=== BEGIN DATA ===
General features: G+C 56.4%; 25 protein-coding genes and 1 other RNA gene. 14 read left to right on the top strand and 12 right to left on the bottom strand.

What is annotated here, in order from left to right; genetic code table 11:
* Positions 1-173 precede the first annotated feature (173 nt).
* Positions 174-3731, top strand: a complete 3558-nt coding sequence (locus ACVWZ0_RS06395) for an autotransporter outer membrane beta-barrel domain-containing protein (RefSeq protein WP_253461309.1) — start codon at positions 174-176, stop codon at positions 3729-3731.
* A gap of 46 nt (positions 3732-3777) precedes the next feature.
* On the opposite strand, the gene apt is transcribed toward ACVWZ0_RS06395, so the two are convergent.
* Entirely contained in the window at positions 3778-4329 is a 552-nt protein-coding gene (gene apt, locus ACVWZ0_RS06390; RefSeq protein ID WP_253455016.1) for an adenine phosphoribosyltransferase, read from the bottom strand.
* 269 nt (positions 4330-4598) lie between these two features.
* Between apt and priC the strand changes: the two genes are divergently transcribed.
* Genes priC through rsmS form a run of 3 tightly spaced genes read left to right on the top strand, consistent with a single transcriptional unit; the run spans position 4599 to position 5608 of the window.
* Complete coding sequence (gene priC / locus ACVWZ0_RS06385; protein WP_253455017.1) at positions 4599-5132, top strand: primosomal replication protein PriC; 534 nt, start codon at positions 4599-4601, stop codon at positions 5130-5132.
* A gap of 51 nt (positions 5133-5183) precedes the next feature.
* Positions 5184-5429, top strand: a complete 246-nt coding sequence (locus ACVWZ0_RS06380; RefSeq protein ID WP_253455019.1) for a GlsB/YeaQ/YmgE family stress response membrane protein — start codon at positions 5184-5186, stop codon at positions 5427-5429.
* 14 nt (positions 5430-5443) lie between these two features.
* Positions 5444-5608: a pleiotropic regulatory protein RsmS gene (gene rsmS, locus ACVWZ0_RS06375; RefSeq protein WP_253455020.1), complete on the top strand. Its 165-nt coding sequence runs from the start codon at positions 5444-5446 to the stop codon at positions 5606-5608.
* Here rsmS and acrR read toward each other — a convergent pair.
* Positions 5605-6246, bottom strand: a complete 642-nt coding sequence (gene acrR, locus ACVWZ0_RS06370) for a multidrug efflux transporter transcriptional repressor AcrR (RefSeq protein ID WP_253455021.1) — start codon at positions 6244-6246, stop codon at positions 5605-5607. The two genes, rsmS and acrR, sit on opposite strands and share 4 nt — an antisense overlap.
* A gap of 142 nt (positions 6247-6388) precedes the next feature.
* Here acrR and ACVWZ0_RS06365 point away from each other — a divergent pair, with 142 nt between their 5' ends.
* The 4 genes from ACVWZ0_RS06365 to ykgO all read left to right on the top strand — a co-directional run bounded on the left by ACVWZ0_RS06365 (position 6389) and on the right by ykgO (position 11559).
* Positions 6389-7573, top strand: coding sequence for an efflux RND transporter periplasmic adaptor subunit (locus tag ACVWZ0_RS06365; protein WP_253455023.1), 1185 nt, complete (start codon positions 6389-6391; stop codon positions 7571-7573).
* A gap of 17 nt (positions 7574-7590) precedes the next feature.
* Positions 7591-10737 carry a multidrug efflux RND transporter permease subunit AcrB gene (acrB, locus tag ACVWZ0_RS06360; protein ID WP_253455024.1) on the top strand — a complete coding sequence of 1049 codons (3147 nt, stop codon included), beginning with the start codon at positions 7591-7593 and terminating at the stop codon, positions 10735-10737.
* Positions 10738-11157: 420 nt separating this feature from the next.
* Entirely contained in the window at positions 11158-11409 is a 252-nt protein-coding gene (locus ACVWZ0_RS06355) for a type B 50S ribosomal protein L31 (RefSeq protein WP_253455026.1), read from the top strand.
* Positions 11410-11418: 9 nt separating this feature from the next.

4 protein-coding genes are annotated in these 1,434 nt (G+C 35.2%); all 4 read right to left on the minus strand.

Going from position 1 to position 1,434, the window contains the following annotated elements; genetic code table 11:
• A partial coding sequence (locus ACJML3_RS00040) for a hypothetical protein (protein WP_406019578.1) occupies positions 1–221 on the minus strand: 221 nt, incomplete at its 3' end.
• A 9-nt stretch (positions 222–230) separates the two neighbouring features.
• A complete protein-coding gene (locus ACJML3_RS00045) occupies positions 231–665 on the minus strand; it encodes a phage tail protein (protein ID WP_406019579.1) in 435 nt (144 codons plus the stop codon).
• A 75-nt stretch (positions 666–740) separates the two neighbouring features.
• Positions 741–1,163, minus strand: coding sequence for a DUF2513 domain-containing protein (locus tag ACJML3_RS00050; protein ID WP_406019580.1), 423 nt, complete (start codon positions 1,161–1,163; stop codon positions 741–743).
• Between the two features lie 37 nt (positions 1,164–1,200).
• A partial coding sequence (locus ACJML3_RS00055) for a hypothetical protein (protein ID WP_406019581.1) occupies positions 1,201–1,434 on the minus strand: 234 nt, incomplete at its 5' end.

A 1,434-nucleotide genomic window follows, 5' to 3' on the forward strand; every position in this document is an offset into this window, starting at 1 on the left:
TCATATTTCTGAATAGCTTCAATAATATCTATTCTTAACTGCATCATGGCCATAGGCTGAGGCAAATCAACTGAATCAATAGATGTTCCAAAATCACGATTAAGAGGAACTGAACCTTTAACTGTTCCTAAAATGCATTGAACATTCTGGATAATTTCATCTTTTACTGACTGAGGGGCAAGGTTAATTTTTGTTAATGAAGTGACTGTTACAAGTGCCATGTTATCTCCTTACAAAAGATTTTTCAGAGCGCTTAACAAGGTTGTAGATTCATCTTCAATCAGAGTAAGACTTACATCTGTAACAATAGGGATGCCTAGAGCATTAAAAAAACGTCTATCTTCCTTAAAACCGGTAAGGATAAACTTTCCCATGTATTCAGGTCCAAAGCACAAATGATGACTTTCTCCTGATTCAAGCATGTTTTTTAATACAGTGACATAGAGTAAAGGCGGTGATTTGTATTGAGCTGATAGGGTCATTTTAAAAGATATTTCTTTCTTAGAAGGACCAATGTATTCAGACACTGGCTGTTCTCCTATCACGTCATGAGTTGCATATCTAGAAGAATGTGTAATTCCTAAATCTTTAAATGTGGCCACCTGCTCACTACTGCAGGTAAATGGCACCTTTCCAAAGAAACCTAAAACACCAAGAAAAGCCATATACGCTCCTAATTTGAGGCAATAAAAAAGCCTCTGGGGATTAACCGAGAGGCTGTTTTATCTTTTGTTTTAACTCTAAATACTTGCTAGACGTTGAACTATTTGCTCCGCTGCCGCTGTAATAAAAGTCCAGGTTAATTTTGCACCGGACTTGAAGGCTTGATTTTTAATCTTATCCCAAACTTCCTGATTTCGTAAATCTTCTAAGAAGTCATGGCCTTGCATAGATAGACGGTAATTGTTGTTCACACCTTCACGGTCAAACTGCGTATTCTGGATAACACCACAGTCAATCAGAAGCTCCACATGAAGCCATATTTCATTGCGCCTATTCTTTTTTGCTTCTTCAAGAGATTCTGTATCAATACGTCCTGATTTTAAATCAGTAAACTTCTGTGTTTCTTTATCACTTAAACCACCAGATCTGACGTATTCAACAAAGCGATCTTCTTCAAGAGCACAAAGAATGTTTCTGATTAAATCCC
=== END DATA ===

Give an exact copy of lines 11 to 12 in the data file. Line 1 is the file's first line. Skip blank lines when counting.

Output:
* Complete coding sequence (gene priC / locus ACVWZ0_RS06385; protein WP_253455017.1) at positions 4599-5132, top strand: primosomal replication protein PriC; 534 nt, start codon at positions 4599-4601, stop codon at positions 5130-5132.
* A gap of 51 nt (positions 5133-5183) precedes the next feature.